Spending a day in someone else's shoes can help us to learn what makes them tick. Now the same approach is being used to develop a better understanding between humans and robots, to enable them to work together as a team. Robots are increasingly being used in the manufacturing industry to perform tasks that bring them into closer contact with humans. But while a great deal of work is being done to ensure robots and humans can operate safely side-by-side, more effort is needed to make robots smart enough to work effectively with people, says Julie Shah, an assistant professor of aeronautics and astronautics at MIT and head of the Interactive Robotics Group in the Computer Science and Artificial Intelligence Laboratory (CSAIL). "People aren't robots, they don't do things the same way every single time," Shah says.
Nikolaidis, Stefanos (Massachusetts Institute of Technology) | Gu, Keren (Massachusetts Institute of Technology) | Ramakrishnan, Ramya (Massachusetts Institute of Technology) | Shah, Julie (Massachusetts Institute of Technology)
Research on POMDP formulations for collaborative tasks in game AI applications (Nguyen et al. 2011; Macindoe, The development of new industrial robotic systems that operate Kaelbling, and Lozano-Pérez 2012; Silver and Veness in the same physical space as people highlights the 2010) also assumed a known human model. Additionally, emerging need for robots that can integrate seamlessly into previous partially observable formalisms (Ong et al. 2010; human group dynamics by adapting to the personalized style Bandyopadhyay et al. 2013; Broz, Nourbakhsh, and Simmons of human teammates. This adaptation requires learning a statistical 2011; Fern and Tadepalli 2010; Nguyen et al. 2011; model of human behavior and integrating this model Macindoe, Kaelbling, and Lozano-Pérez 2012) in assistive into the decision-making algorithm of the robot in a principled or collaborative tasks represented the preference or intention way. We present a framework for automatically learning of the human for their own actions, rather than those of human user models from joint-action demonstrations the robot, as the partially observable variable.
Robots are increasingly introduced to work in concert with people in high-intensity domains, such as manufacturing, space exploration and hazardous environments. Although there are numerous studies on human teamwork and coordination in these settings, very little prior work exists on applying these models to human-robot interaction. This paper presents results from ongoing work aimed at translating qualitative methods from human factors engineering into computational models that can be applied to human-robot teaming. We describe a statistical approach to learning patterns of strong and weak agreements in human planning meetings that achieves up to 94% prediction accuracy. We also formulate a human-robot interactive planning method that emulates cross-training, a training strategy widely used in human teams. Results from human subject experiments show statistically significant improvements on team fluency metrics, compared to standard reinforcement learning techniques. Results from these two studies support the approach of modeling and applying common practices in human teaming to achieve more effective and fluent human-robot teaming.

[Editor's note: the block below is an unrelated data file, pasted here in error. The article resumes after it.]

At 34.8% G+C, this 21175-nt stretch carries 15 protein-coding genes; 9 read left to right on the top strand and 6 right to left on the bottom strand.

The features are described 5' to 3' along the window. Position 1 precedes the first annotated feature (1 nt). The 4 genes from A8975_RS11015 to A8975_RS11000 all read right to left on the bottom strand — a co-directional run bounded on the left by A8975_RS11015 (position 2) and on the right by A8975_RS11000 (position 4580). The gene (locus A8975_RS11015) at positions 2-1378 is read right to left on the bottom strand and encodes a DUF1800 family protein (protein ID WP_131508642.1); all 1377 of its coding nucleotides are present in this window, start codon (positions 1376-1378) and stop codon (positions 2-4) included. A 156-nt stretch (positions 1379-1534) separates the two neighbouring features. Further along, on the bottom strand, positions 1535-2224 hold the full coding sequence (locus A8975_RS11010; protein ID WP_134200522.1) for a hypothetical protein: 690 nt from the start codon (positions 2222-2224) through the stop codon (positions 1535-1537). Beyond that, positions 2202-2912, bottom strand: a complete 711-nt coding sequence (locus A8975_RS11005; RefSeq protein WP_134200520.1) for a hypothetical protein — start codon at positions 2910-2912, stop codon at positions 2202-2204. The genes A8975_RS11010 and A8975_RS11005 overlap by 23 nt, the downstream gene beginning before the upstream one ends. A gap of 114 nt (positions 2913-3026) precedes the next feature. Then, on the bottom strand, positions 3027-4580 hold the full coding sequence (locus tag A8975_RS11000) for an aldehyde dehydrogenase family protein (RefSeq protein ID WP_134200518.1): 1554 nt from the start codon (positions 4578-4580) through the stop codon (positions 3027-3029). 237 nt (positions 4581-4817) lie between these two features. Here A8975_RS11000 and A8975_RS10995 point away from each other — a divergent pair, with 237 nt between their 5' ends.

We present a framework for learning human user models from joint-action demonstrations that enables the robot to compute a robust policy for a collaborative task with a human. The learning takes place completely automatically, without any human intervention. First, we describe the clustering of demonstrated action sequences into different human types using an unsupervised learning algorithm. These demonstrated sequences are also used by the robot to learn a reward function that is representative for each type, through the employment of an inverse reinforcement learning algorithm. The learned model is then used as part of a Mixed Observability Markov Decision Process formulation, wherein the human type is a partially observable variable. With this framework, we can infer, either offline or online, the human type of a new user that was not included in the training set, and can compute a policy for the robot that will be aligned to the preference of this new user and will be robust to deviations of the human actions from prior demonstrations. Finally we validate the approach using data collected in human subject experiments, and conduct proof-of-concept demonstrations in which a person performs a collaborative task with a small industrial robot.
Recent years have seen significant technical progress on robot planning, enabling robots to compute actions and motions to accomplish challenging tasks involving driving, flying, walking, or manipulating objects. However, robots that have been commercially deployed in the real world typically have no or minimal planning capability. These robots are often manually programmed, teleoperated, or programmed to follow simple rules. Although these robots are highly successful in their respective niches, a lack of planning capabilities limits the range of tasks for which currently deployed robots can be used. In this article, we highlight key conclusions from a workshop sponsored by the National Science Foundation in October 2013 that summarize opportunities and key challenges in robot planning and include challenge problems identified in the workshop that can help guide future research toward making robot planning more deployable in the real world.